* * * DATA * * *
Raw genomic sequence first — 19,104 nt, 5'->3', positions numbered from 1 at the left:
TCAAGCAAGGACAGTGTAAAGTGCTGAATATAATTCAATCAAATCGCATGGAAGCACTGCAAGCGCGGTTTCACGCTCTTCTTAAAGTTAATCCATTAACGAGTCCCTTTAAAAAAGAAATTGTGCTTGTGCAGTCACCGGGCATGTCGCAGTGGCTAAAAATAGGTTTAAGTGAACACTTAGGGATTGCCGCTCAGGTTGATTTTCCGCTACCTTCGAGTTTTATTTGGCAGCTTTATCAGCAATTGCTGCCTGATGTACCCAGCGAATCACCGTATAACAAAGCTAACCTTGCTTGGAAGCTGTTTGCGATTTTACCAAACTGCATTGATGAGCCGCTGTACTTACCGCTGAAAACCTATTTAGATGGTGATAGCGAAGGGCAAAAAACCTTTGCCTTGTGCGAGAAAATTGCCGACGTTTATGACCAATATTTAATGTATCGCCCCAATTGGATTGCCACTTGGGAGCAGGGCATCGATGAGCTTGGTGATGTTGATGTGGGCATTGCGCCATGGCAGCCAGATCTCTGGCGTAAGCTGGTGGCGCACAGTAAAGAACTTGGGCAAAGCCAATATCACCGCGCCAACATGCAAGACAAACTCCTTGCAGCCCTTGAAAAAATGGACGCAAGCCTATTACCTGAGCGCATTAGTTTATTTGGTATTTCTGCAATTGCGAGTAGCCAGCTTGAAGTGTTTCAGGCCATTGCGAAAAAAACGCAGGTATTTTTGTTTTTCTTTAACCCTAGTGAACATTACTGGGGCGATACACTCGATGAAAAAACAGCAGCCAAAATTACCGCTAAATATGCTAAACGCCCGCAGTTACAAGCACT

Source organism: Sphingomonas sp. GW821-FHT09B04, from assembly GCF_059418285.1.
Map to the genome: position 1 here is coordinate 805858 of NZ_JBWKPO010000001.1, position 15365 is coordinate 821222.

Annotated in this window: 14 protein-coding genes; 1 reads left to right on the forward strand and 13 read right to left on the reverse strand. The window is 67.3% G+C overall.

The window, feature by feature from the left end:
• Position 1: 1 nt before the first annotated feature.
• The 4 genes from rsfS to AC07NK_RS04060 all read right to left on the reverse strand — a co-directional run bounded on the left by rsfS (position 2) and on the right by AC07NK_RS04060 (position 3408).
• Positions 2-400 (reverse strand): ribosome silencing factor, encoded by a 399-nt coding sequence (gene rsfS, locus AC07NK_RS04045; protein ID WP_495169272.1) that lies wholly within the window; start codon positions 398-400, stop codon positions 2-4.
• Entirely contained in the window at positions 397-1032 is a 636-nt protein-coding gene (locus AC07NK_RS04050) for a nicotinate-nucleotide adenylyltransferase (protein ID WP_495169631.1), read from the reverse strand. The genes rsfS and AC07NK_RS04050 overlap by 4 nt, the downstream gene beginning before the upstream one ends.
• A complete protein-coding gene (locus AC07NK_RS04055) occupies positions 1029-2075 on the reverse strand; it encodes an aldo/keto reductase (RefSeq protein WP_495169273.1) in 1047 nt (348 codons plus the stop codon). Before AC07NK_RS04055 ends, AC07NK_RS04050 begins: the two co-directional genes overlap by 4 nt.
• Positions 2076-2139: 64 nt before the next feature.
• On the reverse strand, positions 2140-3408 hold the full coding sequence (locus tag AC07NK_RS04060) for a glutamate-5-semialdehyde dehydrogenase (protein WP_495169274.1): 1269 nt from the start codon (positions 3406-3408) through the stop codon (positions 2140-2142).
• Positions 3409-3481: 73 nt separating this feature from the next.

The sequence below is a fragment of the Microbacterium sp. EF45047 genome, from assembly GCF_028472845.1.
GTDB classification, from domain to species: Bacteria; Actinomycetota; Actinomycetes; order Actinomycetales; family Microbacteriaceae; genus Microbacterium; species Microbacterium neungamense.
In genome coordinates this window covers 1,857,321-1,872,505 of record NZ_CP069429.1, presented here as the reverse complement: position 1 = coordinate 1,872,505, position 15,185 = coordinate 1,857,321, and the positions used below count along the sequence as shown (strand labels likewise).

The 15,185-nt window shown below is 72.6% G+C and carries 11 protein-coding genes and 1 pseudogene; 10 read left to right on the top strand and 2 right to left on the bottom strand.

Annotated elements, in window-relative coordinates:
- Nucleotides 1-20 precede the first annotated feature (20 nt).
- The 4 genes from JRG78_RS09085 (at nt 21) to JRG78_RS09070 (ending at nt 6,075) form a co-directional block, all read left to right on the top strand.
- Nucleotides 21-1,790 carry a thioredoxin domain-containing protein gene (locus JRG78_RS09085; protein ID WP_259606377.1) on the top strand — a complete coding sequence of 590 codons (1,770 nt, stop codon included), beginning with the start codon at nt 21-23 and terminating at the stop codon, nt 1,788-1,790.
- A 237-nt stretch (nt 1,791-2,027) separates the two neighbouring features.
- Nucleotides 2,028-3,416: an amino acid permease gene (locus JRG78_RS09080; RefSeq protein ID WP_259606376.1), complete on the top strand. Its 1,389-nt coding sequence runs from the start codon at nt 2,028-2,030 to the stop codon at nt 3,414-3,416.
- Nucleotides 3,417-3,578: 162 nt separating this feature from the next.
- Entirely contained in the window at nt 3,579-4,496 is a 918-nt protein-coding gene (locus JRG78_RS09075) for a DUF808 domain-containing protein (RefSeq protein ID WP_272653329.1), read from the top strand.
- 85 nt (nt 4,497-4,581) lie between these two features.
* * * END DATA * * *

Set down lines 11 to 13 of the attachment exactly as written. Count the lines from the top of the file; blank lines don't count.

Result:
• A complete protein-coding gene (locus AC07NK_RS04055) occupies positions 1029-2075 on the reverse strand; it encodes an aldo/keto reductase (RefSeq protein WP_495169273.1) in 1047 nt (348 codons plus the stop codon). Before AC07NK_RS04055 ends, AC07NK_RS04050 begins: the two co-directional genes overlap by 4 nt.
• Positions 2076-2139: 64 nt before the next feature.
• On the reverse strand, positions 2140-3408 hold the full coding sequence (locus tag AC07NK_RS04060) for a glutamate-5-semialdehyde dehydrogenase (protein WP_495169274.1): 1269 nt from the start codon (positions 3406-3408) through the stop codon (positions 2140-2142).